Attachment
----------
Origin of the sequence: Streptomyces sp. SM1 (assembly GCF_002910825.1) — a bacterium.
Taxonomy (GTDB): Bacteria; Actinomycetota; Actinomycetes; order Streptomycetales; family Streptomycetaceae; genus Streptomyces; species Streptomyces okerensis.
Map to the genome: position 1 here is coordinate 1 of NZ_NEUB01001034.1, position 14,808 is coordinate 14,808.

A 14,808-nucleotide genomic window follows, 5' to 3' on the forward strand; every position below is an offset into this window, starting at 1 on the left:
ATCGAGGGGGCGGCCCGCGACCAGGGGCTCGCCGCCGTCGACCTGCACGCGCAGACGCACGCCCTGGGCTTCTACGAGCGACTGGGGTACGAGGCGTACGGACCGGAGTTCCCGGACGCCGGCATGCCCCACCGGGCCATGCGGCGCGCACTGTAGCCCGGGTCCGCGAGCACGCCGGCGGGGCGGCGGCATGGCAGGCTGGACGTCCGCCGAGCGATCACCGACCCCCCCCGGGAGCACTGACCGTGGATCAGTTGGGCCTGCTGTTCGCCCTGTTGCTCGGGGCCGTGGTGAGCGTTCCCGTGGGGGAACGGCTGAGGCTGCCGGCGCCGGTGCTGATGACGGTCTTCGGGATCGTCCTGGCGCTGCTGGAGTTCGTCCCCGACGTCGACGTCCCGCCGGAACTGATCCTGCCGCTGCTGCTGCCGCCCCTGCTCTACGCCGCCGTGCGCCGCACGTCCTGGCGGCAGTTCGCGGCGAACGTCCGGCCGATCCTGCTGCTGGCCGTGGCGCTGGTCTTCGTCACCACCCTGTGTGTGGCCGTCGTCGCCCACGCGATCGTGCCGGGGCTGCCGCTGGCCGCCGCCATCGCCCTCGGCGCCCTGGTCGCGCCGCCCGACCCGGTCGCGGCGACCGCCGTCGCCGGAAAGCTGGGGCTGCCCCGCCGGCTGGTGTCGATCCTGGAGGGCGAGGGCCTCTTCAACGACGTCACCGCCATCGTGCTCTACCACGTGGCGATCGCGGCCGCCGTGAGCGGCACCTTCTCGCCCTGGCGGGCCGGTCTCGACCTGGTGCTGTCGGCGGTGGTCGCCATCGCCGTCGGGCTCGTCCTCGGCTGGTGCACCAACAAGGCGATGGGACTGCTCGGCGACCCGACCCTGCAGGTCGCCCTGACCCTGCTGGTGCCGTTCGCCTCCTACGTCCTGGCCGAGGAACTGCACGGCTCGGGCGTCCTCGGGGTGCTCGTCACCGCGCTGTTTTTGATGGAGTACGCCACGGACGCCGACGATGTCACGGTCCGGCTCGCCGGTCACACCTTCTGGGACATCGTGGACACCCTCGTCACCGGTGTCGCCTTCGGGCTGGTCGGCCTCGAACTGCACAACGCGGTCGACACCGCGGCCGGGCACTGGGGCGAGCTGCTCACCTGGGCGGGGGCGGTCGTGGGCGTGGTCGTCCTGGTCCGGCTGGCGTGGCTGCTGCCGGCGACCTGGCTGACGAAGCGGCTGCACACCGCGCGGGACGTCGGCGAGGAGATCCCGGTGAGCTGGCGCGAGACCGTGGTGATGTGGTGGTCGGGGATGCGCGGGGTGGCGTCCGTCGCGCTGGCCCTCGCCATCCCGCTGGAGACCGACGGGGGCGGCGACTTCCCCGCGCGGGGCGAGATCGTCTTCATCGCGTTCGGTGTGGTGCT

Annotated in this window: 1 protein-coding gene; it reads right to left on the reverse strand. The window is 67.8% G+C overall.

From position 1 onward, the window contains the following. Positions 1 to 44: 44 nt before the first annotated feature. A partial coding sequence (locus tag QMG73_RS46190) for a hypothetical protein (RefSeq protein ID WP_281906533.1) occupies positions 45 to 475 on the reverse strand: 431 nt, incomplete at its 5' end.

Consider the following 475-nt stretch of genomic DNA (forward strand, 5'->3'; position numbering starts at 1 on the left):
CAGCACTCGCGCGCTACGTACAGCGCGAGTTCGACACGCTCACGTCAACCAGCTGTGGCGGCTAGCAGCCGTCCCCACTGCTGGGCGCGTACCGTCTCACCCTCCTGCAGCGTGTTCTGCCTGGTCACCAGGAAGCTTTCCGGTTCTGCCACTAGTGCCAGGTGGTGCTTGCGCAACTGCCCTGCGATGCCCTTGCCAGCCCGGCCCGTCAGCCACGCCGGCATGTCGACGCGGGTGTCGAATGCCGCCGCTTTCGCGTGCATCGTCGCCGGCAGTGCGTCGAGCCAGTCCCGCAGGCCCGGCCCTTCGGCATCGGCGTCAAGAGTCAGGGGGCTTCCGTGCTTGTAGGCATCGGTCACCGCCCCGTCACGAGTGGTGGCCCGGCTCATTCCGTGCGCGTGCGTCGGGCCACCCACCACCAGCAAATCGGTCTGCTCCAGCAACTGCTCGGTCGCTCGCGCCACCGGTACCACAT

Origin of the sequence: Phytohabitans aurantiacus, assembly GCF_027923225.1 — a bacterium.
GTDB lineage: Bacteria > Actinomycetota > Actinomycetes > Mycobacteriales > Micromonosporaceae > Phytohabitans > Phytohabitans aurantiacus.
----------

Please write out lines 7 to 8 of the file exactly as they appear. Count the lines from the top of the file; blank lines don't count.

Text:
From position 1 onward, the window contains the following. Positions 1 to 44: 44 nt before the first annotated feature. A partial coding sequence (locus tag QMG73_RS46190) for a hypothetical protein (RefSeq protein ID WP_281906533.1) occupies positions 45 to 475 on the reverse strand: 431 nt, incomplete at its 5' end.

Consider the following 475-nt stretch of genomic DNA (forward strand, 5'->3'; position numbering starts at 1 on the left):